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A Diet by Any Other Name Is Still a Diet
Abstract & Commentary
Malcolm Robinson, MD, FACP, FACG, AGAF. Dr. Robinson is Emeritus Clinical Professor of Medicine, University of Oklahoma College of Medicine, Oklahoma City; he reports no financial relationship to this field of study. This article originally appeared in the April 15, 2009 issue of Internal Medicine Alert; for that publication it was reviewed by Gerald Roberts, MD. Dr. Roberts reports no financial relationship to this field of study.
Synopsis: Regardless of levels of fat, protein, and carbohydrate proportions, all diets with lowered caloric intake modestly reduced weight.
Source: Sacks FM, et al. Comparison of weight-loss diets with different compositions of fat, protein, and carbohydrates. N Engl J Med 2009;360:859-873.
There has been burning controversy regarding the "best" diet(s) for the treatment of overweight individuals, and previous studies have revealed wildly contradictory results. Most past studies were relatively small and adherence was often poor or impossible to ascertain, and few investigations lasted as long as 1 year. Even the longer and thus more realistic studies contradicted each other in terms of detecting the ideal weight-loss diet. The present authors believed that a large study was indicated to select the best weight-loss diet, and they felt that weight change over two years would be more revealing than results from shorter trials. A total of 811 particularly well-educated and motivated patients with body mass index levels between 25 kg/m2 and 40 kg/m2 were randomly assigned to one of four diets with varied targeted percentages of energy from fat, protein, and carbohydrates. Age range was from 30 to 70 years, and diabetes and unstable cardiovascular disease were exclusions, as were any medications that might affect body weight. Diets contained similar foods to the extent possible and all diets met guidelines for cardiovascular health (low cholesterol, saturated fat, and high fiber). Food was prepared at home. The diets contained dietary fat content of 20% or 40%. Carbohydrate levels were 65%, 55%, 45%, or 35%. Protein made up either 15% or 25% of calories. Primary outcomes were changes in body weight after two years in 2 x 2 factorial comparisons of high fat vs. low fat, average protein vs. high protein, and highest carbohydrate vs. lowest carbohydrate content. Patients lost an average of 6 kg after six months (7% of initial weight), but average weight began to rise after 12 months. There were no differences between any of the assigned diets and degree of weight loss, rate of ultimate weight increases later in the study, or any similar clinical parameter. Overall average weight loss across study groups was 4 kg, and almost 15% of the participants reduced body weight by at least 10%.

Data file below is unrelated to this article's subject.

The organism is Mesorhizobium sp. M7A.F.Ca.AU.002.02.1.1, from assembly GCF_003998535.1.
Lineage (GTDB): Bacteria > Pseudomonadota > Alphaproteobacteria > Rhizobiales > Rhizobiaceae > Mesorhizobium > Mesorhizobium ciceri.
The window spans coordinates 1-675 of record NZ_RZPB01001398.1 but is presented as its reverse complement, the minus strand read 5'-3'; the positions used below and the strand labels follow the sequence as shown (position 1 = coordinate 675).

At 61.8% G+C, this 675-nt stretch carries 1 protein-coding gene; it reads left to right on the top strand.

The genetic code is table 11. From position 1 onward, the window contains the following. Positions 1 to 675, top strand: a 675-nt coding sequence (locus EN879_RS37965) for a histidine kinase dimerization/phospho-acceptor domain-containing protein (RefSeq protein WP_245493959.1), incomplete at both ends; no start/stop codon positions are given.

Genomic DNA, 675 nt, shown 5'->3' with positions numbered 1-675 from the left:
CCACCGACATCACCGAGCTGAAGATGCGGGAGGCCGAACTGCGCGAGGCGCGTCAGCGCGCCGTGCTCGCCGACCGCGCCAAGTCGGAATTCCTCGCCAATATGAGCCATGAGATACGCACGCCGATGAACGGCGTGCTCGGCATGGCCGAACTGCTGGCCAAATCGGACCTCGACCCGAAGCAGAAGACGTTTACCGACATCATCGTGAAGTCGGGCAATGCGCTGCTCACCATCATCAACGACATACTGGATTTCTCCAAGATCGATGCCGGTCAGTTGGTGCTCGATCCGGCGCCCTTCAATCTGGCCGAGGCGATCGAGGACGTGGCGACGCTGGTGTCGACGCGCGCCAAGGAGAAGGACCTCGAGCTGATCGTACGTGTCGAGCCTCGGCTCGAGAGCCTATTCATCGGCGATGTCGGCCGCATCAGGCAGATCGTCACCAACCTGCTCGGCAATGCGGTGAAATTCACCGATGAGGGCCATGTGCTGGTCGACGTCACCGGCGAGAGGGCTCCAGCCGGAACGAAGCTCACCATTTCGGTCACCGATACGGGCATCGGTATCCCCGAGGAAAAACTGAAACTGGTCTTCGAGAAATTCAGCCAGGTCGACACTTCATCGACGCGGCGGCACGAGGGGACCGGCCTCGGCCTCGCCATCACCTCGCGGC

Attendance at offered group and individual instructional/counseling sessions was associated with weight loss at the rate of 0.2 kg/session attended. All diets improved lipid-related risk factors and fasting insulin levels. Patients were given daily meal plans, and they were instructed to record daily meal plans in a food diary and using a web-based tool. Each participant had a goal of 90 minutes of moderate physical activity per week. Laboratory data collection was extensive as were questionnaires regarding food craving, satiety, and diet satisfaction.
At two years, both low-fat diet arms and the highest-carbohydrate diet decreased low-density lipoprotein cholesterol more than the high-fat diets or the lowest-carbohydrate diet. All diets decreased triglycerides by between 12% and 17%. High-density lipoprotein levels were highest with the lowest-carbohydrate diet vs. the highest. Food craving and similar measures didn't differ between the diet arms. There were no differences in adverse events between groups. There was a high rate of patient retention, but biochemical studies indicated that none of the groups were very successful in strict adherence to their assigned diets. Patient motivation, probably best mirrored in attendance at counseling sessions, seemed most important as a marker for weight-loss success.
This important study makes it clear that no miracle diet has emerged as a panacea for the current epidemic of obesity. In fact, it would appear that any diet that successfully lowers caloric intake will lead to weight reduction. As many of us have long suspected, calories seem to be calories, regardless of their format. It is unlikely that any other study will be as well-designed or executed, and the length of the study and excellent patient retention are commendable.
As pointed out in an accompanying editorial,1 the protein intake in the study was supposed to differ by 10% but the measurement of urinary nitrogen excretion showed that the "real" intake varied by only 1% or 2%. Similar data showed that these patients, despite their excellent motivation, didn't stay on their diets. They obviously ate things that weren't on their diets, and they ate more than the diets allowed. Human nature being what it is, this shouldn't be all that surprising.
The editorial did provide readers a little hope. It described an experiment in Europe that used the combined resources of entire "villages" to get their resident children to eat more wisely and get more exercise. Amazingly, the prevalence of overweight children fell from the 17.8% in nearby communities to only 8.8%. If this approach is further documented as widely effective, we should participate (if only we can muster the self-discipline and control a wildly advertising food industry).
1. Katan MB. Weight loss diets for the prevention and treatment of obesity. N Engl J Med 2009;360: 923-925.